Survey: Oil price in 5 years and thoughts on service cost changes
Following last week’s Q&A piece based on input from oil and gas firms in Texas, we thought it would be appropriate to provide similar information from Oklahoma. The Federal Reserve Bank of Kansas City, which represents Oklahoma, Wyoming, the northern half of New Mexico, Colorado, Kansas and parts of Missouri, has issued its first quarter energy survey for this year. You can view the survey in its entirety here.
The survey provides some great insight into the regional mood regarding oil prices for increased activity, the job market and even what oil prices need to be or will be in five years.
Here are three questions from the survey.
What price is currently needed for drilling to be profitable for oil and natural gas, and what do you expect the WTI and Henry Hub prices to be in six months, one year, two years and five years?
Respondents to the survey mostly agreed that the price of oil in five years would be $69/b. The profitable price consensus was at $51/b and the price in 6 months, 1 year and 2 years was $51/b, $54/b and $60, respectively.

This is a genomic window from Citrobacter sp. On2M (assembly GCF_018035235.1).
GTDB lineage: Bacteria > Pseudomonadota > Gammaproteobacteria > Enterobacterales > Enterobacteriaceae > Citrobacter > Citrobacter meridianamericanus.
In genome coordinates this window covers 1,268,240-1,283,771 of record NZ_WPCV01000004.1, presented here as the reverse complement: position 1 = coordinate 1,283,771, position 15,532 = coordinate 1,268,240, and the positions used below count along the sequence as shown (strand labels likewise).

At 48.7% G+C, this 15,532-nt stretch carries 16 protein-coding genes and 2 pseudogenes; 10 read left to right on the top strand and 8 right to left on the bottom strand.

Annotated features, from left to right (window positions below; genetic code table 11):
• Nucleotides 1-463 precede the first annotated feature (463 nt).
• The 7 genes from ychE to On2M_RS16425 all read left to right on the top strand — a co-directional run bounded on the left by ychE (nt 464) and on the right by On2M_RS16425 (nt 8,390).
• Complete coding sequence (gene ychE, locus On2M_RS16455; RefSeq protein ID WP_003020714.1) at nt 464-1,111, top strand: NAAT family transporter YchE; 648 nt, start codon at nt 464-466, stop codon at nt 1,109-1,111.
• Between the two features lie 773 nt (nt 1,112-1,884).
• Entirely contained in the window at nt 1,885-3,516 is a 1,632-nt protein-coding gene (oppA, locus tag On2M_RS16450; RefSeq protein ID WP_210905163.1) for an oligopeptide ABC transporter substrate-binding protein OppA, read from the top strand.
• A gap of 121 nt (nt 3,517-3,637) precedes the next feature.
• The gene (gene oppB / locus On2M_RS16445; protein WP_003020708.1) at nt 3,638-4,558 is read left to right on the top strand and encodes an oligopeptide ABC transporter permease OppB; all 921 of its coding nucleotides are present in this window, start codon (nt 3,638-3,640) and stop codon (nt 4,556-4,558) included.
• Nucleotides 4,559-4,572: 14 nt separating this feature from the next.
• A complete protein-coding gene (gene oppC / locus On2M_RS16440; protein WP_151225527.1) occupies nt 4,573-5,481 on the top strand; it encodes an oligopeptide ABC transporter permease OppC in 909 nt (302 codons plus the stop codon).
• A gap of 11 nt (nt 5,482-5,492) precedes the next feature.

With the rise in oil prices and activity, how have oilfield service costs changed since Q1 2016?
Less than 10 percent of respondents believed prices have increased significantly. Roughly 5 percent actually think prices have decreased slightly. The majority felt prices have increased slightly—roughly 65 percent. Just over 25 percent of respondents said there has been no change in oilfield service costs.
Are you concerned about labor or physical capital shortages limiting near-term growth in activity?
Approximately 36 percent of survey respondents said that, yes, they were concerned about labor. For both capital and labor and capital, 10 percent of the respondents said they were concerned. And, more than 40 percent said they had no concerns at all.